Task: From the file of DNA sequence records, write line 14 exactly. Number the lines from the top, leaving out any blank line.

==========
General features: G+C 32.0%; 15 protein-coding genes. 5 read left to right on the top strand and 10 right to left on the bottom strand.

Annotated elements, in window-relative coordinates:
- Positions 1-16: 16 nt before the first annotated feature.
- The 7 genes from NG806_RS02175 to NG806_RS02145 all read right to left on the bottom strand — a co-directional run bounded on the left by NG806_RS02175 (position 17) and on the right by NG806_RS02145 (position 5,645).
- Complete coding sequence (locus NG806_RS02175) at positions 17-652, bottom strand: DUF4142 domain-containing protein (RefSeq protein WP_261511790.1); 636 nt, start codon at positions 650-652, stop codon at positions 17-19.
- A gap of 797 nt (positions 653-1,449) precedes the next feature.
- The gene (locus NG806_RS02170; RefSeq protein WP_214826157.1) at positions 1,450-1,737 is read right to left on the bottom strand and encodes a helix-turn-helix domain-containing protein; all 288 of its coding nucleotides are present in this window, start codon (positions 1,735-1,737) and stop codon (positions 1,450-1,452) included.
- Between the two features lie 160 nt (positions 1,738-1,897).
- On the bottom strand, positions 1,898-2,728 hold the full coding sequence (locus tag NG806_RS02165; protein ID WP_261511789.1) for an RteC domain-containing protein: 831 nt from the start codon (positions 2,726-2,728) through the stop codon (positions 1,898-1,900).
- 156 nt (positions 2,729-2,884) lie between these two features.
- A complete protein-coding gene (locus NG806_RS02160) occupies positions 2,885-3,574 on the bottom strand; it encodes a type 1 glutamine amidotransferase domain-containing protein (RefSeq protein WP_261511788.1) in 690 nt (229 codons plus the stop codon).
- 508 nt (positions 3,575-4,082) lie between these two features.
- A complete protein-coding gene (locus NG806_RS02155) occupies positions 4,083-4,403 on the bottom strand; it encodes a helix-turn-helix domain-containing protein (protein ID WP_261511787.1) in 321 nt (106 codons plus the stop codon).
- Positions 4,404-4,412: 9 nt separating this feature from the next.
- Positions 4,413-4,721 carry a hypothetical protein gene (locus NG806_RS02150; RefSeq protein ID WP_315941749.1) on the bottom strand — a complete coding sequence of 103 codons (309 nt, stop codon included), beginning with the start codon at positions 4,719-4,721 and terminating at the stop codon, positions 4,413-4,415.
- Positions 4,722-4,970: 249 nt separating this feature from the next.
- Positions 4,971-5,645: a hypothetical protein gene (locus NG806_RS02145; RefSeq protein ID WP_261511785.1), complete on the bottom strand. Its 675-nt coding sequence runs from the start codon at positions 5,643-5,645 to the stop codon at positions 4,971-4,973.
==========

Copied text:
- Positions 4,404-4,412: 9 nt separating this feature from the next.